You missed the bit about slaves in my response?
    The bible itself has no issue with slavery. Were you implicitly (or maybe even explicitly) suggesting that it was Christianity that saved us from such horrors?

    The major difference between classical thought and religious thought is that classical thought was based on reason. Religion is based solely on authority. People don't always reason their way to the best answer but at least they can keep on reasoning. Dogma leaves no room for new ideas or evolving morality. I made no claim that the classical age was enlightened. I said, and it also a matter of historical fact, that it was a rediscovery of classical thought that gave rise to the enlightenment. It was when people began again to treat the world and nature as something that could be understood by humans that humanity began to emerge from the dark ages of dogma and superstition.

    Who is suggesting atheists are more enlightened?
    Most atheists hated gay people
    Interesting that you could possibly know that. Many ancient cultures has homosexual aspects, it was no big deal. It was the Abrahamic religions that vilified the idea and it is adherents to the Abrahamic religions that you will hear most vocally decrying homosexuality in the world today. Can you think of a single atheist group that has any issue at all with homosexuality? Can you think of any religious group that does?

    "Men of science" who have been steeped in the Christian heritage all of their lives. Most of whom probably were Christians. Being a "scientist" does not automatically = atheist. Not that being an atheist makes you immune to being an asshat either. the difference is that being anti-gay is actually doctrine for the Christian.

    Romans 26-27: (26) Because of this, God gave them over to shameful lusts. Even their women exchanged natural relations for unnatural ones. (27) In the same way the men also abandoned natural relations with women and were inflamed with lust for one another. Men committed indecent acts with other men, and received in themselves the due penalty for their perversion.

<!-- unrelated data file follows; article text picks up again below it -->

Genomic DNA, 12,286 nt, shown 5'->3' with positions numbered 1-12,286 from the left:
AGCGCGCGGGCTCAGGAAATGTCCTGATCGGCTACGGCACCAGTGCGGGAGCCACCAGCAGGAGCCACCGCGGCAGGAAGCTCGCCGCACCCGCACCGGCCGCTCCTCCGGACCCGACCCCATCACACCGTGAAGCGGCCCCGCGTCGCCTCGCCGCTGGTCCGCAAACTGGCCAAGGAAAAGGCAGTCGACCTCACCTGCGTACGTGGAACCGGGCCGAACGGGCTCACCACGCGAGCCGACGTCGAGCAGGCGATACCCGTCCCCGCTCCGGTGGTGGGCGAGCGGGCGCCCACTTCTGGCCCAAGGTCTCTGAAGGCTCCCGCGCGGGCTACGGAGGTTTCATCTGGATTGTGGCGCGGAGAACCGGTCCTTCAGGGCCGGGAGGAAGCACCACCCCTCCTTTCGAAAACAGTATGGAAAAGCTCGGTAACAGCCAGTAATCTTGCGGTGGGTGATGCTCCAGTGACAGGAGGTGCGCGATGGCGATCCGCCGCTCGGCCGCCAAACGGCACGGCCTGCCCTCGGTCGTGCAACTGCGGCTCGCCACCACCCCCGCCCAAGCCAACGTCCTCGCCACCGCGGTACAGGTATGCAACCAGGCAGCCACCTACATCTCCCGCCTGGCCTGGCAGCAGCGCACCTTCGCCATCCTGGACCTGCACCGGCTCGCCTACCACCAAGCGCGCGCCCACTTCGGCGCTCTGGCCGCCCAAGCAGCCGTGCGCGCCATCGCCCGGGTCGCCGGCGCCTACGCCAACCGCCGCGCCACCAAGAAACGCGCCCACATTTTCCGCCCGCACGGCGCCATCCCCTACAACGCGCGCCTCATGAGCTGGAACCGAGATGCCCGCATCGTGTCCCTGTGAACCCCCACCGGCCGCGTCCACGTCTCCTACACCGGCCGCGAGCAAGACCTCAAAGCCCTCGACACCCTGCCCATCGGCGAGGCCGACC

Seems pretty clear. There is no guarantee that an atheist won't be a bigoted asshole but at least it isn't commanded in the atheist guide book. Incidentally, being openly atheist wasn't a brilliant idea until the 70's or 80's in the west either. Should I draw from that that gay people hated atheists?
    It would be impossible to even guess at the opinions of atheists prior to the last 20 years or so.


    Are you under the impression that because you have a massive emotional imperative to believe what you do, I am to find your view less biased?

    If your religion is literally a life-line for you then your opinion on the topic is hopelessly biased. I don't mean any offence by that, simply that your psychological investment in it is great enough to ensure you won't find fault with it. That is not to say that you must be wrong in your views, only that if you were, you wouldn't be able to see it. You lack anything approaching objectivity.